n the Tularosa desert basin in New Mexico, not far from the White Sands National Monument, a fireball occasionally lights up the sky, climbing higher and higher until it is lost to the observers eye. Out of sight, the rocket climbs to a height of 300 kilometers, over 30 times higher than a passenger airplane, and escapes the atmosphere before plummeting back to the grounds of the White Sands Missile Range roughly 15 minutes after its launch. There, a team of scientists eagerly awaits its return. This story has played out in the New Mexico desert hundreds of times over the last half-century, and quite often the waiting scientists are from Berkeley. This will be the case for an upcoming launch in November 2012, when researchers from UC Berkeleys Space Science Laboratory will fly an experiment called the Focusing Optics X-ray Solar Imager (FOXSI) onboard a sounding (meaning, exploratory) rocket from White Sands. FOXSI will attempt to produce the most sensitive X-ray observations ever made of the Sun using onboard telescopes and cameras. As a graduate student on the FOXSI project, it will be my job not only to perform several scientific tasks, but also to chronicle the preparations and f light for posterity. This article will offer a look at the history of Berkeley rocket science and show what it takes to get an experiment into space.

A better vantage point


Almost five years of instrument design, assembly, and testing will culminate in FOXSIs 15-minute rocket flighta significant investment for just a few minutes of data. Yet, for scientists intent on highaltitude experiments, sounding rocket flights are highly sought-after. For astrophysicists, many useful tools are simply not available at ground level. The earths atmosphere blocks radiation in many parts of the electromagnetic spectrum, including gamma rays, X-rays, infrared, and some ultraviolet wavelengths. (This is crucial for the presence of life on Earth, since much of this radiation would cause tissue damage.) For highsensitivity solar X-ray studies, for example, astrophysicists must send their experiments high above the atmosphere to find an unobstructed view of the Sun.

MOF Chemistry 101


Omar Yaghi is widely known for publishing the first report of metal-organic frameworks in 1999. But he has always stated that he wasnt ever searching for the next big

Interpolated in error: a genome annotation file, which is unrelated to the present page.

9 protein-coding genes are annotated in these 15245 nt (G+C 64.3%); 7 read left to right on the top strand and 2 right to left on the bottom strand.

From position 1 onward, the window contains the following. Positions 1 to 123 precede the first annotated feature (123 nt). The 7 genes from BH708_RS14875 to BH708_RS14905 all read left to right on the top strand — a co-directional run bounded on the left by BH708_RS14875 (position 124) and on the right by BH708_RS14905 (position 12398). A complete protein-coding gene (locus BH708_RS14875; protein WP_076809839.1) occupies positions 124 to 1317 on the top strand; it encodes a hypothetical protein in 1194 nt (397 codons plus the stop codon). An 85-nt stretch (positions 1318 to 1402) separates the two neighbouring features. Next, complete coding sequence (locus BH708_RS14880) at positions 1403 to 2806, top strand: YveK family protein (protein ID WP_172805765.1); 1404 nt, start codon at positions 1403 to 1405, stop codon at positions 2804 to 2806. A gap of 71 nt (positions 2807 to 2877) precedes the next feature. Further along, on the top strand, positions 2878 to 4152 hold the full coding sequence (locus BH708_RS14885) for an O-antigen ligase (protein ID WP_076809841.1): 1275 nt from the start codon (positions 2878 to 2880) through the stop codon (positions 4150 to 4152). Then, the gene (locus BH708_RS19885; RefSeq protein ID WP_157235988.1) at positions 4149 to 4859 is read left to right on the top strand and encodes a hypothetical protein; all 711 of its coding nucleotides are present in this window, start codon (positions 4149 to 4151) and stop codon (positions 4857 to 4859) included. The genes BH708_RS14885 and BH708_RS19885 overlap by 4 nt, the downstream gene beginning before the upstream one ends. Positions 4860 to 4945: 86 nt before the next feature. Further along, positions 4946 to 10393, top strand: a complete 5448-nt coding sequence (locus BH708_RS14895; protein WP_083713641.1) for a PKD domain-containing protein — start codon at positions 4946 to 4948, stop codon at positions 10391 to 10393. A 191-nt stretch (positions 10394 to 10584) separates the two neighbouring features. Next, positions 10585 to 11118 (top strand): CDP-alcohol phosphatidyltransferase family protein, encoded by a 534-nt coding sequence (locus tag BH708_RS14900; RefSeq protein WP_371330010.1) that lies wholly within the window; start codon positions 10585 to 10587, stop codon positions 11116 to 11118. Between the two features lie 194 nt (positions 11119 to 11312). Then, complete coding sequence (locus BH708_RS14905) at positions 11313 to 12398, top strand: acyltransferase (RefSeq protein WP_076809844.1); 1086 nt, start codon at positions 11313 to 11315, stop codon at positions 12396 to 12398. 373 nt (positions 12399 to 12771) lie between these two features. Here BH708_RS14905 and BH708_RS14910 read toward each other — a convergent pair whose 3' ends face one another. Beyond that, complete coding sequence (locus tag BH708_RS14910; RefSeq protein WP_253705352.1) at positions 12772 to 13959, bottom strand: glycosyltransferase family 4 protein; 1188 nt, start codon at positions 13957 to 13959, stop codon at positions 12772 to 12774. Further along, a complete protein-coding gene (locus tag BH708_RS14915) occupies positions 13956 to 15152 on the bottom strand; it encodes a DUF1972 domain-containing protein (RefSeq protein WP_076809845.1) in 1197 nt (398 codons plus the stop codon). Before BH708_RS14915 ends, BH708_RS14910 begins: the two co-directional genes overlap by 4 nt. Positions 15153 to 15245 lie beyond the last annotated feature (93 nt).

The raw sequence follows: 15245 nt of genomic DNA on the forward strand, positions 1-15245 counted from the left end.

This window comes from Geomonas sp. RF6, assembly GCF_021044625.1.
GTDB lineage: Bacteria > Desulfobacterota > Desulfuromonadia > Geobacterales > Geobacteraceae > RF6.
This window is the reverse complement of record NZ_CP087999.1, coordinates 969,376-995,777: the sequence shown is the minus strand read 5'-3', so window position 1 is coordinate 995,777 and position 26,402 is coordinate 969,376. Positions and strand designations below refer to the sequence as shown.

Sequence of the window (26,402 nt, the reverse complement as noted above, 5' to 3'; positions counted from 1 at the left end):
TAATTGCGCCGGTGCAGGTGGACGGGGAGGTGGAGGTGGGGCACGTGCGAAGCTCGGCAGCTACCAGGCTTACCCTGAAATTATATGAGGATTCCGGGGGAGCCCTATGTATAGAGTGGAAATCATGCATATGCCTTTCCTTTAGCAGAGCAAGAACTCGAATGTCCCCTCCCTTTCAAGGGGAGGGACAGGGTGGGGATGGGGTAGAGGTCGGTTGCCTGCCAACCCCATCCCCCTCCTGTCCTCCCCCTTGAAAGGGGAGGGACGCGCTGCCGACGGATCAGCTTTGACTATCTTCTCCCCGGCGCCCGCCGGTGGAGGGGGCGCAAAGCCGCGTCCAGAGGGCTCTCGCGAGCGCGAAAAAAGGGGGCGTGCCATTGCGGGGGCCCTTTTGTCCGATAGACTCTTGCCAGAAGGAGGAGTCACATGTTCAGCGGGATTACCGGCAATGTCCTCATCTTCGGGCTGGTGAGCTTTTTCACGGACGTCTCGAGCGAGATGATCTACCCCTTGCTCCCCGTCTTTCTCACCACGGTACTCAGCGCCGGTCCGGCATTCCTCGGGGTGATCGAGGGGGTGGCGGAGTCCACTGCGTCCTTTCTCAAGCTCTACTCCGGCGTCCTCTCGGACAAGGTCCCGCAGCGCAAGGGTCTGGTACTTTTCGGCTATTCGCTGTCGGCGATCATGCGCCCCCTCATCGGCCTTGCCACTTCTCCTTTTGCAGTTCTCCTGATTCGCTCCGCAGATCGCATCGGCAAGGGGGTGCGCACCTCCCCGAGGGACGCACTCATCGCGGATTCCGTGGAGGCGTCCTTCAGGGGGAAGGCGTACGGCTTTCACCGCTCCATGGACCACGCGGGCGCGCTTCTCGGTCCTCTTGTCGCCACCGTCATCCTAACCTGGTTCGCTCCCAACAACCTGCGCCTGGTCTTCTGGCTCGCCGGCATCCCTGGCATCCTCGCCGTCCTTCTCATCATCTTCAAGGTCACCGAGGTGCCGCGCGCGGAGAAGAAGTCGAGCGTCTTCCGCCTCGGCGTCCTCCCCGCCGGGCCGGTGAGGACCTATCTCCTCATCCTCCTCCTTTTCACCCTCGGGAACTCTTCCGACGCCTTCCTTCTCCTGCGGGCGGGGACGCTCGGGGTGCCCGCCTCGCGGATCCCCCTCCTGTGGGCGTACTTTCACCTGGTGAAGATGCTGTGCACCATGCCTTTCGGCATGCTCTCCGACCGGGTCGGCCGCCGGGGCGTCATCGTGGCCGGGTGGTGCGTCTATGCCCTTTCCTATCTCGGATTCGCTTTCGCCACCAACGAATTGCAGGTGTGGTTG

Compared to building a spacecraft, rockets offer a faster and cheaper way to put an experiment into space, albeit for a shorter length of observing time. Scientific rockets are funded by NASAs Low Cost Access to Space program, which offers the opportunity to f ly a suborbital project with a construction time of only a few years, at a fraction of the cost of a spacecraft. NASA describes the program as a lowcost testbed for new scientific techniques, scientific instrumentation, and spacecraft technology that may eventually end up on satellite missions. Many astrophysics experiments do indeed use rocket flights as stepping stones to spacecraft status. In order to win a NASA spacecraft proposal, investigators must prove that all the parts of their hypothetical instrument will work. In some cases this means proving an entirely new concept, in others it means demonstrating that an established technology can withstand the tough physical environment of space. One way to demonstrate that technology is space-ready is to send it there, if only for a few minutes. Rocket-tested technology has formed the basis for hundreds of NASA satellites, past and present. Sometimes spacecrafts and rockets fly simultaneously: for example, after the Solar Dynamics Observatory spacecraft was launched in 2010 several rockets were f lown to improve the calibration of one of its instruments. (Videos of these rocket launches, including footage from an onboard video camera, can be found at http:// lasp.colorado.edu/home/eve/2010/05/03/ nasa-36-258-sdo-eve-calibration-rocket/.) But not all science experiments on rockets gaze at otherworldly objects. Atmospheric and plasma physicists use rocket f lights for in-situ measurements of the ionosphere and thermosphere plasma, data that is not available to either a ground-based observatory or a spacecraft. Microgravity experimenters also make use of the rockets freefall to measure the behavior of physical and biological systems in a low-acceleration environment. Finally, another important scientific component developed by means of rocket experiments is the scientists themselves. Rocket f lights have typically been used to